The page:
Here is a tongue-in-cheek- obituary which reportedly appeared recently in the London Times.  It certainly resonated with me; made me laugh a little in a dark sort of way, and in light of current events, I thought it was rather apropos.

Today we mourn the passing of a beloved old friend, Common Sense, who as been with us for many years.  No one knows for sure how old he was, since his birth records were long ago lost in bureaucratic red tape.  He will be remembered as having cultivated such valuable lessons as:

  • knowing when to come in out of the rain
  • why the early bird gets the worm
  • life isn’t always fair
  • maybe it was my fault

Common Sense lived by simple, sound financial policies (don’t spend more than you can earn) and reliable strategies (adults, not children, are in charge).  His heath began to deteriorate rapidly when well-intentioned but overbearing regulations were set in place.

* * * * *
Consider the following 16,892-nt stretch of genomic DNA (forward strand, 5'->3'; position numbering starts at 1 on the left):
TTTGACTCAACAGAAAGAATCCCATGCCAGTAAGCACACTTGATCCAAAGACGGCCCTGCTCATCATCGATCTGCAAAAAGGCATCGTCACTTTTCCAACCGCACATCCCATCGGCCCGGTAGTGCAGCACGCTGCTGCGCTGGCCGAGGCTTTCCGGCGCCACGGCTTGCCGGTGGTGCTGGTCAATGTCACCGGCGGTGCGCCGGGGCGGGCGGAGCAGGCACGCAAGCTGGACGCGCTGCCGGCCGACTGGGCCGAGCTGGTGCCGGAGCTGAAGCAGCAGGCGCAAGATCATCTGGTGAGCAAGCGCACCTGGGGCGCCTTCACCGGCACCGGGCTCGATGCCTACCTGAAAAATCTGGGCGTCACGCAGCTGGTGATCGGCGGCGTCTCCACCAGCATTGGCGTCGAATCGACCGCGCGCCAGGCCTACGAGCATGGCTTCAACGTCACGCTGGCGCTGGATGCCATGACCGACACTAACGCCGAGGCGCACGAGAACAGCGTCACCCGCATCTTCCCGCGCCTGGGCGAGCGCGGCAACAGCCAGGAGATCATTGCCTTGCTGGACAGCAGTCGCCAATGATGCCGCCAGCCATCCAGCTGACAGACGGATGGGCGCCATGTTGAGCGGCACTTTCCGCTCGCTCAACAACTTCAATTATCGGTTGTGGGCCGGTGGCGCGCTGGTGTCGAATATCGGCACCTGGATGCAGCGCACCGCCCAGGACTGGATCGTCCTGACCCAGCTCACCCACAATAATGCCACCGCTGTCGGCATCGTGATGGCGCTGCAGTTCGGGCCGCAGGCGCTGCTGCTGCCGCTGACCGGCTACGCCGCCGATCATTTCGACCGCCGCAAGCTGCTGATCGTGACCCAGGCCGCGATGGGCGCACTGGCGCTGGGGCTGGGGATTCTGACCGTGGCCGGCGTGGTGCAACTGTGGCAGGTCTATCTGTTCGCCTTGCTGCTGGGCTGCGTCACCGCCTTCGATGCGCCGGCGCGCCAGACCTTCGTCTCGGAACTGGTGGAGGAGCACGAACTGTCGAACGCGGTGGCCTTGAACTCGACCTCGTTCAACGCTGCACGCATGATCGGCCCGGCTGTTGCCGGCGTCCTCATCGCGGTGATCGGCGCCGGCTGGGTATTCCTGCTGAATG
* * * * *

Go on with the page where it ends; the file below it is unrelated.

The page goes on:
Reports of a 6-year-old boy charged with sexual harassment for kissing a classmate; teens suspended from school for using mouthwash after lunch; and a teacher fired for reprimanding an unruly student, only worsened Common Senses condition.  He lost ground when parents attacked teachers for doing the job that the parents themselves failed to do in disciplining their unruly children.  It declined even further when schools were required to get parental consent to administer sun lotion or an aspirin to a student; but could not inform parents when a student became pregnant and wanted to have an abortion.

Common Sense lost the will to live as religious institutions became businesses; and criminals received better treatment than their victims, or the elderly.  It also took a beating when citizens couldn’t defend themselves from a burglar in their own home but the burglar could sue for assault.

Common Sense finally gave up the will to live after a woman failed to realize that a steaming cup of coffee was hot.  After spilling it in her lap, she was rewarded by a huge settlement.

Common Sense was preceded in death by his parents, Truth and Trust, by his wife; Discretion; by his daughter, Responsibility; and by his son, Reason.

He is survived by his four step brothers:

  • I know my rights
  • I want it now
  • It’s not my fault
  • I’m a victim

Only a few attended the funeral of Common Sense, because so few realized he was gone.  If you still remember him, please pass this on to others who would like to know.

Is there anyone out there who thinks things in our world have gotten just a little too silly?